Bassett, you're a young fella but have simultaneously been at this for awhile. Give us a little bit of a run down of how you got into the sport, and what has kept you in it?
Yeah, I think I’m coming up on ten years of full time bike racing. I always rode with my dad growing up- I convinced him to let me ride 100 miles when I was 11. One of my dad’s students at the University of Tennessee invited me to a cyclocross race and he was the coolest guy I’d ever met so I had to try that out. Pretty soon I was racing road as well and was lucky enough to find some really good teams and get to some sweet races with trade teams and the national development program. I’m definitely a competitor, probably to a fault. I always have an idea of what I can achieve in the back of my mind, so it’s a gratifying process to figure out the steps I need to take to get there. I’m pretty into the technical aspect of the sport as well- I spend a lot of time getting the equipment where at needs to be and enjoy that as well. I also love all the friends I’ve made in the sport. We all love an excuse to jump in a van and run around with our buddies.
The last 18 months have had some interesting highs and lows for you - with a long period of time off the bike, and coming back into racing at a time when the domestic racing market was really contracting. Can you take us through the timeline of that and what that has been like?
In 2017 I was finishing a huge block of racing with the Tour de l’Avenir and was having some pretty huge saddle sore problems. I ended up having a cyst about the size of an avocado pit right in the “sit zone.” I had surgery and thought I was home free—but several frustrating months later I was back under the knife for a much more aggressive revision surgery as the first attempt was unsuccessful. In other words, I had to make the decision to have a precision revision incision for excision. This one put me on my back for a month and I really couldn’t ride at all for months. After trying to wait it out, I finally linked up with my longtime PT Wes Franks and we got to work breaking up and softening the scar tissue. Within a few weeks I was back logging some miles, but after a break of almost 8 months off the bike. I gave a lot of effort in training to be ready for the second half of the 2018 season but never really hit top form. I was probably still too light after the injury- I lost 15-20 lbs during the time off that were slow to gain back.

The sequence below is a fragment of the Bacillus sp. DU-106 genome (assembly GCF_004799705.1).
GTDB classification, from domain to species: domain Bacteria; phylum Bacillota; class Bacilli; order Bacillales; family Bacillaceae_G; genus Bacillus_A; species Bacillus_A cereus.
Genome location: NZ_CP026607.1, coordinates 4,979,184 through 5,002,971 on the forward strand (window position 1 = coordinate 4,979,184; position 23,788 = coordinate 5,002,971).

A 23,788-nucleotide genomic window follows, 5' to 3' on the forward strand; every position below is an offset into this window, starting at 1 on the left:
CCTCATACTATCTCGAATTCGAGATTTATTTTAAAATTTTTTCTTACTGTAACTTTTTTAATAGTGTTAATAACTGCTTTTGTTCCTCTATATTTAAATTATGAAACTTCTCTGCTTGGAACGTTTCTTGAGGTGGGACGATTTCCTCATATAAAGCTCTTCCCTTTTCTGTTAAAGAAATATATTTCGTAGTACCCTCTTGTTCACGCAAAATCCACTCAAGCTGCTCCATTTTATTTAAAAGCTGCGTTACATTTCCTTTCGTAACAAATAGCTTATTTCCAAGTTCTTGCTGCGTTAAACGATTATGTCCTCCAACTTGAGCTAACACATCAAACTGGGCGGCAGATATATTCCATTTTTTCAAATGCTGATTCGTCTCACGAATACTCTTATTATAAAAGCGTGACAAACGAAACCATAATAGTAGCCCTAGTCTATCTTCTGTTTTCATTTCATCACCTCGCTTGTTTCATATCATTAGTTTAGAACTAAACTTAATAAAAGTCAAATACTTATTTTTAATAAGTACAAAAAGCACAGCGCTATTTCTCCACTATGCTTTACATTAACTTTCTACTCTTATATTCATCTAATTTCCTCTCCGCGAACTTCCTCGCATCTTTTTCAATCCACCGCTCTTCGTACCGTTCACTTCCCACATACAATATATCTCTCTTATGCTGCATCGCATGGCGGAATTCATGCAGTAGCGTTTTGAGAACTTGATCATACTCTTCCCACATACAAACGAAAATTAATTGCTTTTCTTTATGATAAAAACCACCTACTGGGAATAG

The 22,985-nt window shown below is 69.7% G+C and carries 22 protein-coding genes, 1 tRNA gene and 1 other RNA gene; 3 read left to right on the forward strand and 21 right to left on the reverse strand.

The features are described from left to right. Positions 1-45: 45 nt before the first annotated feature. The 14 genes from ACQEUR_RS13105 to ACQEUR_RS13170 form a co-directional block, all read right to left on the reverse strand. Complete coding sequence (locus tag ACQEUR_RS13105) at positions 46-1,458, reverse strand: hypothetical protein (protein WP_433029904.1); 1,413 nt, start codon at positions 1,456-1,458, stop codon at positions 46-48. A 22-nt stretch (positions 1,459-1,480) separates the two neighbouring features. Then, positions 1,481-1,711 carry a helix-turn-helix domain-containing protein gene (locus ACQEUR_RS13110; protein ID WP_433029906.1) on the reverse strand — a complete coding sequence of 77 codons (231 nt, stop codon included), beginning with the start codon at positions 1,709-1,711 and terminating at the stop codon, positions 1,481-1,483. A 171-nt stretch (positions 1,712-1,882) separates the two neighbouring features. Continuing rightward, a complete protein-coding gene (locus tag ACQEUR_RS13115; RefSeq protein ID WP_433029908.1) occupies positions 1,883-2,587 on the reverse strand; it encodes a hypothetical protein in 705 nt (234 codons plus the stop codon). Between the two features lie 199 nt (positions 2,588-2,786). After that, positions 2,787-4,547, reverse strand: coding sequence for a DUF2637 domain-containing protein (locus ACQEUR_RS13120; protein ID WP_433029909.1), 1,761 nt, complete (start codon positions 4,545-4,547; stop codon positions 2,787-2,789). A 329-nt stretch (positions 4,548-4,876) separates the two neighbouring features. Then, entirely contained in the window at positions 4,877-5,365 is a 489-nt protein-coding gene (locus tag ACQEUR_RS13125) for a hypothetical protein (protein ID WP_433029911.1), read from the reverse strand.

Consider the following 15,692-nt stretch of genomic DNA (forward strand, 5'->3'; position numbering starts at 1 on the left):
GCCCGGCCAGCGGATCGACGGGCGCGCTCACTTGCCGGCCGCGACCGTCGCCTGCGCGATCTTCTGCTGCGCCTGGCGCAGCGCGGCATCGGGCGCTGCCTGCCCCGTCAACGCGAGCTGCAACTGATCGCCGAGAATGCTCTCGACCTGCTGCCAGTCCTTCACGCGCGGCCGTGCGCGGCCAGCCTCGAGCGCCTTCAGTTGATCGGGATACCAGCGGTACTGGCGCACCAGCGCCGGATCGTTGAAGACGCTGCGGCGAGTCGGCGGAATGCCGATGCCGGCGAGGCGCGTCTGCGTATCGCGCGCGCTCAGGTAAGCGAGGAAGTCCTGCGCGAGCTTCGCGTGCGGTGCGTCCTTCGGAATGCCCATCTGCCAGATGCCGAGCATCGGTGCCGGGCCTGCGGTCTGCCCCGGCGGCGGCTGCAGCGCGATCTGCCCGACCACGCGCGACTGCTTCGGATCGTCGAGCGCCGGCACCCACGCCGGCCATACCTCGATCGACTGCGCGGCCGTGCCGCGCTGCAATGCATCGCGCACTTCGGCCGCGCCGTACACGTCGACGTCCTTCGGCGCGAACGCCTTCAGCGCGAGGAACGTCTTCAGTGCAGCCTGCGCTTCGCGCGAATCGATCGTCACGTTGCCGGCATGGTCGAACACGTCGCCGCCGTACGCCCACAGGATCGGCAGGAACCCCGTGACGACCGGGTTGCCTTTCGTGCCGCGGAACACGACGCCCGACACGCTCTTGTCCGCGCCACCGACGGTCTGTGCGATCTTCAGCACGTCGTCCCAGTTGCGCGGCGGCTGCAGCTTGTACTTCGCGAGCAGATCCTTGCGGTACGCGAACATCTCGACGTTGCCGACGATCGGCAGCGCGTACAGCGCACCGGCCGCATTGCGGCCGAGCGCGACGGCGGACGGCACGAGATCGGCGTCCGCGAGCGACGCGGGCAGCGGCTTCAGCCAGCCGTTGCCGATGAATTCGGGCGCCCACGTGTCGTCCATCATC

I wasn’t invited back to the new Floyd’s team and was super lucky to link up with First Internet Bank Cycling. It’s a super strong amateur team out of Indiana. Some of my really good friends are on the team. While there’s no paycheck, going with this team meant that I could continue going to school in the spring semester (which I wasn’t able to do on a pro “February in Tucson” schedule). They’ve done an amazing job setting us up for opportunities, from making sure we have the equipment we need, to getting us to the races. I’m in a great place on this squad and more motivated than ever to put in the work.
Last week you took a big win out in Redlands. What does that mean to you? What were you focused on through the day to check off so that you had legs at the end?
I came into the race knowing I had strung together that consistent 6 months of work that’s eluded me with injuries in other years, so I was feeling pretty confident I’d be there or thereabouts what I’m capable of at my best.
Through the day, I focused on making sure I was properly carbed up and on top of electrolytes. I am a super salty sweater so I always have to keep an eye on that, especially during the first hot races of the year. Going into Oak Glen, Nate and I decided that the climb would be a good test of form. We made the decision a few weeks out to just try to get up it as fast as possible, whether that was racing for 5th place or 25th. On the day, I was setting myself up to last as long as I could in the group, especially with the pretty draftable first half of the climb. I positioned myself far forward in the peloton, so I wouldn’t have to close gaps when guys started to blow up. There’s a little dip in the middle of the climb, so I actually was surging on that 20 second section to get into that spot up front and I think that short burst made a huge difference in saving energy later on when the attacks started going. Once it was game on, I was able to lean on the power of Frayre and Vermaerke to close down each other’s attacks. I didn’t hit out until about 300 meters and was able to hold it to the line.